These two uniforms are the two white versions of the uniform. The uniform on the left pays tribute to Minnesota’s deeply rooted hockey culture/history by utilizing the navy blue hockey-style captain’s patch (for captains only, of course) and a simple white/navy color scheme with the white jersey and navy shoulder stripes, collar, and numbering with navy pants. The helmet is a gray helmet with the Michigan/Delaware stripes and the block ‘D’ all in navy blue with a gray facemask. The uniform on the right is a whiteout uniform and is my favorite of the four I designed. The white jersey and pants feature a connected silver stripe that is accented with navy blue on the shoulders of the jersey. The jersey has the team name written across the chest in silver and the numbering is silver with a navy blue accent to make it pop out on the white jersey. The helmet is really what completes this look, it is a pure white helmet with a navy blue facemask and the block ‘D’ featuring the lightburst/compass in silver.
Head Coach: P.J. Fleck
Who better to lead a team based on rich nautical history than the man who created the motto “Row the Boat”? Fleck would bring the energy needed to be exciting and competitive in the Arena Football world. Fleck and family wouldn’t even have to leave the state since he already is the head coach of the University of Minnesota Gophers football team. Fleck also has the professional playing experience to be able to relate to the level and type of players an Arena team is made up of – Fleck made it onto the San Francisco 49ers roster as an undersized receiver who outworked everybody.
QB1: Johnny Manziel
Is there really any better choice for a QB of an AFL team? Money Manziel can create just as much hype and excitement as Coach Fleck. As for Manziel’s partying problem; it seems like he’s genuinely maturing this time, if anyone can motivate someone to shape up it’s PJ Fleck, and it’s the AFL so it doesn’t really matter. Bottom line is, Johnny Football got his nicknames for a reason, he can make magic happen on the field – and that’s what I want my QB1 to do in the arena.
QB2: Darron Thomas
Darron Thomas is a guy who most people have likely forgotten about by now. He was a phenomenal dual-threat quarterback for the Oregon Ducks and helped lead them to a Rose Bowl victory and a BCS National Championship Game (narrowly losing to Cam Newton and the Auburn Tigers). Since then, Thomas has bounced between the Canadian Football League and various leagues in the US. Thomas was fun to watch at Oregon, and he will make for a solid backup to Manziel – since both are dual-threats.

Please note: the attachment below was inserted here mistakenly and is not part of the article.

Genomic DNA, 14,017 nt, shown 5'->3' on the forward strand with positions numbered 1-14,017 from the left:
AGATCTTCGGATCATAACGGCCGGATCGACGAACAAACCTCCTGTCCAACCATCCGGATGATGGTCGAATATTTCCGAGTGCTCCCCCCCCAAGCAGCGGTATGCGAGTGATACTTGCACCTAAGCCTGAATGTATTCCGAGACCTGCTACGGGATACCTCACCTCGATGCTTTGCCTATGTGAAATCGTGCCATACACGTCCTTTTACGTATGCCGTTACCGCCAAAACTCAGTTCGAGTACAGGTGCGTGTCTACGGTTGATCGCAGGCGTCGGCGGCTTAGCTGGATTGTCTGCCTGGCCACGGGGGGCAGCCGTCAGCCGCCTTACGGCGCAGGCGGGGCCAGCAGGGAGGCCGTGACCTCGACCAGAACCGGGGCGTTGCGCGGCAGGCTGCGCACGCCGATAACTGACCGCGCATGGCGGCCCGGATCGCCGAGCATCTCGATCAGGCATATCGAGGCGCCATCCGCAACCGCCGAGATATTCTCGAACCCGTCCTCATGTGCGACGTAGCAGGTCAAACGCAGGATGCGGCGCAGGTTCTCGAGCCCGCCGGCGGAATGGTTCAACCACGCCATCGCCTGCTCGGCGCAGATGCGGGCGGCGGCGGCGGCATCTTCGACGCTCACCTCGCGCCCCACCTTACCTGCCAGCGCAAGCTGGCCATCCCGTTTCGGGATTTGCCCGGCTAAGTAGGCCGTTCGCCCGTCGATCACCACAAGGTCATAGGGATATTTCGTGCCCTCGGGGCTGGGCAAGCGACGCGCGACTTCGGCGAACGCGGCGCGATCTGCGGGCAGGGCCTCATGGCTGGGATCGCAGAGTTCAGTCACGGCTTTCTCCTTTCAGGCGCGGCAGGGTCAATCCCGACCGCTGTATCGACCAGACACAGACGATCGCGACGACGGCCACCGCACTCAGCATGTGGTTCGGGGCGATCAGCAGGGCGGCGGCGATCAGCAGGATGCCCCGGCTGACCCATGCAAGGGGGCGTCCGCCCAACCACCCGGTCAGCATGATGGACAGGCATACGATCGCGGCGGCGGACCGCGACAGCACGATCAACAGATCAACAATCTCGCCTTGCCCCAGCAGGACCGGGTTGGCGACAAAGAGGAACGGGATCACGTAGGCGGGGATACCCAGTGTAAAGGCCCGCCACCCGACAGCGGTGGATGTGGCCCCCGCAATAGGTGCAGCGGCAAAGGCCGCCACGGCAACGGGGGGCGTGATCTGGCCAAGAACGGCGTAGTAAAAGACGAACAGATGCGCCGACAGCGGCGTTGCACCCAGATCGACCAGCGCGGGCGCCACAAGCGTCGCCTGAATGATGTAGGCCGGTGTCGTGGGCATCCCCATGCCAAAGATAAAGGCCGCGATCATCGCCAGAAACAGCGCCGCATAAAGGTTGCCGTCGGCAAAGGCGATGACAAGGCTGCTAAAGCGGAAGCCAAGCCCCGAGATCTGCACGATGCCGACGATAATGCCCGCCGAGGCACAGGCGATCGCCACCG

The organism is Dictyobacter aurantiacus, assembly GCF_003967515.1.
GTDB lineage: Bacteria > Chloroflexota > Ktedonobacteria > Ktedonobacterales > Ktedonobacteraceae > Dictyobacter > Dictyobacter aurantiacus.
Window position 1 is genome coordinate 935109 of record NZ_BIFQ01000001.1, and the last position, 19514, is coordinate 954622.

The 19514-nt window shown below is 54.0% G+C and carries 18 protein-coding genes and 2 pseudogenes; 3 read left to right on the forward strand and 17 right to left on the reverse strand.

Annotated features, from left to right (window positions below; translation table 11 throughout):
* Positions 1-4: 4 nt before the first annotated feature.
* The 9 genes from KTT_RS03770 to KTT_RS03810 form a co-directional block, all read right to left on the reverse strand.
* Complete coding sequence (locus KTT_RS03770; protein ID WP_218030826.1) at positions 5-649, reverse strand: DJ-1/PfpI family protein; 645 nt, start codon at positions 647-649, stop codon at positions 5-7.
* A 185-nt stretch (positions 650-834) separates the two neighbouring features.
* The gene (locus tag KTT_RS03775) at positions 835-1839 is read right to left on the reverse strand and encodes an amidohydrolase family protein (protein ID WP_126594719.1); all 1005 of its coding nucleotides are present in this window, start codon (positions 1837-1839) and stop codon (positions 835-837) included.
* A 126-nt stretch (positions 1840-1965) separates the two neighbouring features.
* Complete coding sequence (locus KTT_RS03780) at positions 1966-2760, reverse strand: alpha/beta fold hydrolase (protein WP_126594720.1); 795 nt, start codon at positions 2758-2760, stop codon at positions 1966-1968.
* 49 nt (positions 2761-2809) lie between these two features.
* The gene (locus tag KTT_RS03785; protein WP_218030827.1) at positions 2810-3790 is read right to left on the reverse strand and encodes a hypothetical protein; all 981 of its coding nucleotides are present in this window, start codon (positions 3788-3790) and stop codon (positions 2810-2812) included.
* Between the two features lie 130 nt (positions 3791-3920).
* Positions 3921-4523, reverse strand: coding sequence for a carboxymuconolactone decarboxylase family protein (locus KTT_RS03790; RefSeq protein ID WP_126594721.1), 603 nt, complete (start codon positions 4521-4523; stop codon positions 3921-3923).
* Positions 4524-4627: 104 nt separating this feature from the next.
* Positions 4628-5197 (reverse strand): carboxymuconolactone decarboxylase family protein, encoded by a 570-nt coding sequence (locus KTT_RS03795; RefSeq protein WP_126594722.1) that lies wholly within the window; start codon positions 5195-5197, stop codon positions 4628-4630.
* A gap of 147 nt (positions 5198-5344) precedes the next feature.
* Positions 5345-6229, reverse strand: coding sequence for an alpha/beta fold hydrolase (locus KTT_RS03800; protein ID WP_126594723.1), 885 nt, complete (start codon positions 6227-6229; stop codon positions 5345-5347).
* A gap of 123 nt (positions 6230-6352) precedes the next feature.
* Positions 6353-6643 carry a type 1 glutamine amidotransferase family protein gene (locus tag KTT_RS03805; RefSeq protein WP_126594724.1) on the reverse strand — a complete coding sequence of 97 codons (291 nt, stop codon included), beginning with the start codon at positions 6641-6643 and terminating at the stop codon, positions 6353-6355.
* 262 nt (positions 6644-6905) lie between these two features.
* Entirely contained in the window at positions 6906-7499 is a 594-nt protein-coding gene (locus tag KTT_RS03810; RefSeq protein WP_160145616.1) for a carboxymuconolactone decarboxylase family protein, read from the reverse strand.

RB1: Eddie Lacy
Lacy had a good but brief time with the Green Bay Packers, but then his weight became a concern. Lacy is currently a free agent and will have a hard time finding a roster spot since the NFL prefers smaller and faster running backs over bruisers like Lacy. If Lacy were born 10-20 years earlier, he would have been one of the best in the league because of his size and powerful running style – but he’s stuck in an era where his kind is extinct. While the AFL typically favors smaller players with high stamina, we have seen Jared Lorenzen (the hefty lefty) succeed in an indoor football league as a quarterback despite having worse weight concerns than Lacy. Lacy would be the bulldozer in the offense.
RB2: LaMichael James
Since it’s already been determined that Lacy will be the bulldozer, it makes sense for the second RB to be a shifty and speedy running back. James played with the backup QB, Darron Thomas, in college and was a huge part of Oregon’s success in the early 2010’s. James earned numerous honors and records before he was selected by the San Francisco 49ers in the second round of the 2012 NFL Draft. James was rarely used and wasn’t properly utilized. James did play in a Super Bowl, in very limited action. He then tried to catch on with the Miami Dolphins but that never worked out. Even though it’s been a few years, I think James would be an excellent signing for the Duluth Light.
WR1: Dez Bryant
The AFL would benefit so much from Dez Bryant coming to the league. He would sell out AMSOIL Arena and any other venue the Light play in. His skill is unbelievable, but so is his ego – which is perfect for the arena. Bryant is still a free agent, so anything is possible. One thing is for sure though, if Dez came to Duluth, there’d be lots of X’s being thrown in the air.